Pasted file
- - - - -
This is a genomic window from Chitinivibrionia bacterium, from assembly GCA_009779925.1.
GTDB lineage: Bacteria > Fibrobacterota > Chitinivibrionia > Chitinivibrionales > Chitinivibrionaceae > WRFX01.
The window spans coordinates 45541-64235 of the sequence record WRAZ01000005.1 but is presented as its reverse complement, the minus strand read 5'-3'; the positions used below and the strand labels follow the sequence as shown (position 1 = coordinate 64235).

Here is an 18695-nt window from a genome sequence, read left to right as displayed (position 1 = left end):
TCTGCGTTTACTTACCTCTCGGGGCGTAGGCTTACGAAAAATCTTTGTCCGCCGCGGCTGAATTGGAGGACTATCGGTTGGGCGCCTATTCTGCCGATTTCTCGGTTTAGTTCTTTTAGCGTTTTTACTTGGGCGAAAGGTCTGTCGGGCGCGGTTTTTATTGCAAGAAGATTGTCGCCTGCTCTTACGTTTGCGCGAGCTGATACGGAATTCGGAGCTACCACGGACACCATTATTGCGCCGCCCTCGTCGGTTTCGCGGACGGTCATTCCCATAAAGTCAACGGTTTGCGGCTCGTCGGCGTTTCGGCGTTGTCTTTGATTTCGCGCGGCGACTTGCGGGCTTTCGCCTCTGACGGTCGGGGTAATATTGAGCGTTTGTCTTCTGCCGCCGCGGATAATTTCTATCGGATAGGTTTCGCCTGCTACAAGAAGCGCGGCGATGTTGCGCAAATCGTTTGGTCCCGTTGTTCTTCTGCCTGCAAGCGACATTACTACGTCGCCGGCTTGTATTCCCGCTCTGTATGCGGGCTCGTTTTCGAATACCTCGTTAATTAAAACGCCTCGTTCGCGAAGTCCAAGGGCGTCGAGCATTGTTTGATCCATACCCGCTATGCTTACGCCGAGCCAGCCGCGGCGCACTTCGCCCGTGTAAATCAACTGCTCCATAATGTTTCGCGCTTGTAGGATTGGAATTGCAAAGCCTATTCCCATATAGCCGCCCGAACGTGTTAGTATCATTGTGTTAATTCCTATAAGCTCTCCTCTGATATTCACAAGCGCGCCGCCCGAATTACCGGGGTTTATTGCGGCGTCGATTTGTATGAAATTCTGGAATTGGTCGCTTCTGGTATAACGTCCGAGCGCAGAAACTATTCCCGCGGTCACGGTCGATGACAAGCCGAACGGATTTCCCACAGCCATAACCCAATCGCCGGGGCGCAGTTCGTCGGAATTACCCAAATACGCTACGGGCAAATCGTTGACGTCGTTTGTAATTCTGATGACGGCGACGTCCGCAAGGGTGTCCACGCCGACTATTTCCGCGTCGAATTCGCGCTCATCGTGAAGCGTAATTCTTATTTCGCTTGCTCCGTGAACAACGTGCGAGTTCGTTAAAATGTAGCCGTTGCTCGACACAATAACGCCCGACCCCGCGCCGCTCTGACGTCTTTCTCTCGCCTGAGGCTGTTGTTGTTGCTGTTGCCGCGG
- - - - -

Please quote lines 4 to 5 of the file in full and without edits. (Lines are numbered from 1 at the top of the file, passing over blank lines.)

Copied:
Here is an 18695-nt window from a genome sequence, read left to right as displayed (position 1 = left end):
TCTGCGTTTACTTACCTCTCGGGGCGTAGGCTTACGAAAAATCTTTGTCCGCCGCGGCTGAATTGGAGGACTATCGGTTGGGCGCCTATTCTGCCGATTTCTCGGTTTAGTTCTTTTAGCGTTTTTACTTGGGCGAAAGGTCTGTCGGGCGCGGTTTTTATTGCAAGAAGATTGTCGCCTGCTCTTACGTTTGCGCGAGCTGATACGGAATTCGGAGCTACCACGGACACCATTATTGCGCCGCCCTCGTCGGTTTCGCGGACGGTCATTCCCATAAAGTCAACGGTTTGCGGCTCGTCGGCGTTTCGGCGTTGTCTTTGATTTCGCGCGGCGACTTGCGGGCTTTCGCCTCTGACGGTCGGGGTAATATTGAGCGTTTGTCTTCTGCCGCCGCGGATAATTTCTATCGGATAGGTTTCGCCTGCTACAAGAAGCGCGGCGATGTTGCGCAAATCGTTTGGTCCCGTTGTTCTTCTGCCTGCAAGCGACATTACTACGTCGCCGGCTTGTATTCCCGCTCTGTATGCGGGCTCGTTTTCGAATACCTCGTTAATTAAAACGCCTCGTTCGCGAAGTCCAAGGGCGTCGAGCATTGTTTGATCCATACCCGCTATGCTTACGCCGAGCCAGCCGCGGCGCACTTCGCCCGTGTAAATCAACTGCTCCATAATGTTTCGCGCTTGTAGGATTGGAATTGCAAAGCCTATTCCCATATAGCCGCCCGAACGTGTTAGTATCATTGTGTTAATTCCTATAAGCTCTCCTCTGATATTCACAAGCGCGCCGCCCGAATTACCGGGGTTTATTGCGGCGTCGATTTGTATGAAATTCTGGAATTGGTCGCTTCTGGTATAACGTCCGAGCGCAGAAACTATTCCCGCGGTCACGGTCGATGACAAGCCGAACGGATTTCCCACAGCCATAACCCAATCGCCGGGGCGCAGTTCGTCGGAATTACCCAAATACGCTACGGGCAAATCGTTGACGTCGTTTGTAATTCTGATGACGGCGACGTCCGCAAGGGTGTCCACGCCGACTATTTCCGCGTCGAATTCGCGCTCATCGTGAAGCGTAATTCTTATTTCGCTTGCTCCGTGAACAACGTGCGAGTTCGTTAAAATGTAGCCGTTGCTCGACACAATAACGCCCGACCCCGCGCCGCTCTGACGTCTTTCTCTCGCCTGAGGCTGTTGTTGTTGCTGTTGCCGCGG